“And lo, he cometh unto his own, that salvation might come unto the children of men even through faith on his name. … And he shall rise the third day from the dead; and behold, he standeth to judge the world” (Mosiah 3:9–10).

Express your love and gratitude for the Savior in your prayers.

“It Came upon the Midnight Clear,” Hymns, no. 207.

Sunday, December 6, 2009

The Light of the World

One of my favorite things about Christmastime is twinkle lights. There are few things more magical to me than turning off all the overhead lights, sitting on my couch with a mug of hot cider and a blanket, and losing myself in the glow of a Christmas tree covered in white lights. This year, for whatever reason, the symbolism of light has struck me as particularly profound. Representative of the star in Bethlehem, lights are a reminder of the coming of Christ, "the light of the world." Light is often linked to knowledge and truth (hence the dark ages were a time where little progress in knowledge and truth was made). It is also linked to happiness (why do you think smiley faces are traditionally yellow?).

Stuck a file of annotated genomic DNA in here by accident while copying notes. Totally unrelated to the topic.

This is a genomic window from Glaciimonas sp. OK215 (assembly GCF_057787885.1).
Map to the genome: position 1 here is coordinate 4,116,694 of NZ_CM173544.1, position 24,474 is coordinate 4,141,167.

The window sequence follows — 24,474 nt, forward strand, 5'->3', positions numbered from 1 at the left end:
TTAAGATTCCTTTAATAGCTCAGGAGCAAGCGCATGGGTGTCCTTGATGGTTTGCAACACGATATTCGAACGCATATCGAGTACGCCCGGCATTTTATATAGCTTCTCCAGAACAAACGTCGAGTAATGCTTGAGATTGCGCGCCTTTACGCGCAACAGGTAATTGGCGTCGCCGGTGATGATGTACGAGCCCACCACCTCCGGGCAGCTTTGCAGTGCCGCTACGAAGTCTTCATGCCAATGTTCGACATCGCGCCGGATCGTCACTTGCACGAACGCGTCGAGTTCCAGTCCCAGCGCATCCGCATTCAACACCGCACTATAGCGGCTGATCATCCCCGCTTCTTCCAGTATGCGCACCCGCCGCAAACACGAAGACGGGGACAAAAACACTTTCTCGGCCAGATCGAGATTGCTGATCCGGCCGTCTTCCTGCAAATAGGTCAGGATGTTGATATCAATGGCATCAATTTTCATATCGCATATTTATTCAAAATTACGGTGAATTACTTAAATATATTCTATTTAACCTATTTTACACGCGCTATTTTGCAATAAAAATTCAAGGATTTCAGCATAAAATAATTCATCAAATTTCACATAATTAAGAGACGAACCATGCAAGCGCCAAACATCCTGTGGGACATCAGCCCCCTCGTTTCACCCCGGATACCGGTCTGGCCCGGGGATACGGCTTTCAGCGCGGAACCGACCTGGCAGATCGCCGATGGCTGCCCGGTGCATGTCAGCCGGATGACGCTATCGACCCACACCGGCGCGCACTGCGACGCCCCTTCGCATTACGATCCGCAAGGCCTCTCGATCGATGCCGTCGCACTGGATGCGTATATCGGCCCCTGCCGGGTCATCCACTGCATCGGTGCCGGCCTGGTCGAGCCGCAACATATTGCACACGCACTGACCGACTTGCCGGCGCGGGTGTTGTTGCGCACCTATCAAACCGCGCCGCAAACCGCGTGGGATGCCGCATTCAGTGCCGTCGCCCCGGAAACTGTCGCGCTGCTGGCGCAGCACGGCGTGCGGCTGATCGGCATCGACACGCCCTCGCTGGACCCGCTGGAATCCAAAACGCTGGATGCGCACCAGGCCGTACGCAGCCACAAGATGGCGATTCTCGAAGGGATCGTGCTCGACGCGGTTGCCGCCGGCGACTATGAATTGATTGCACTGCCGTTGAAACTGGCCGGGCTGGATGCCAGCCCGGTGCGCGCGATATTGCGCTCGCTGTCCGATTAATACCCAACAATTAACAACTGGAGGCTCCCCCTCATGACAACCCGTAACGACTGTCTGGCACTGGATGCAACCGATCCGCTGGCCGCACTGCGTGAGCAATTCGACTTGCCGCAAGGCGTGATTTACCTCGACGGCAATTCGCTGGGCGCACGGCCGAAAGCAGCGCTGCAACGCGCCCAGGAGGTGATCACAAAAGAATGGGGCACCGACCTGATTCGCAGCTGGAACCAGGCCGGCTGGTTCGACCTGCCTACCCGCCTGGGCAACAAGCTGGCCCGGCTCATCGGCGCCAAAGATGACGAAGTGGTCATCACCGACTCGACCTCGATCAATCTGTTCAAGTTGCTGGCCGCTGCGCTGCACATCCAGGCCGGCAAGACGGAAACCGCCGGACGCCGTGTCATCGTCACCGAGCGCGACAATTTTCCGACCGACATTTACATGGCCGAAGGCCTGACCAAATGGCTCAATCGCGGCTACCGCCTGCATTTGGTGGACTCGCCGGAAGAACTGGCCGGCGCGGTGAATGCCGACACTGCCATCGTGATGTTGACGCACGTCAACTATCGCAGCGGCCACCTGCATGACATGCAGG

How grateful I am for the many sources of light in my life: books, friends, my family, experience, church membership, and most importantly the Savior himself. His teachings bring light to the dark corners of my life, revealing things both good and bad that I hadn't known about myself before. He teaches me little by little, allowing me to clean out the dusty corners and making the beauty sparkle more brightly. Slowly but surely, he brightens the light inside of me, until someday I will be like him.

Saturday, November 21, 2009

An enigma...

As most people know, my guilty pleasure is books. Picture books, novels, comic books, cook books, biographies--most any kind of book, really. The smell of the paper and the thrill of knowledge yet to be gained brings an indescribable giddiness to me. For the record, I know I'm a nerd. Also for the record, I am proud of it.

Accordingly, no one will be surprised to hear that I wound up at Barnes and Noble this morning buying a book. I wandered through the aisles for the better part of an hour, making a list of books I'd like to get from the library and those to keep my eye out for at book sales. I had a little birthday money to spend, and I decided to treat myself to a book unlike any that I currently own. It's called, The Big Book of Riddles, Puzzles, and Enigmas. I bought it because I thought it would be a good end of class activity for my students, but I am finding that I am intrigued by it. I love testing my logic skills and bending my brain. To help you join in the fun, here's an enigma from the book.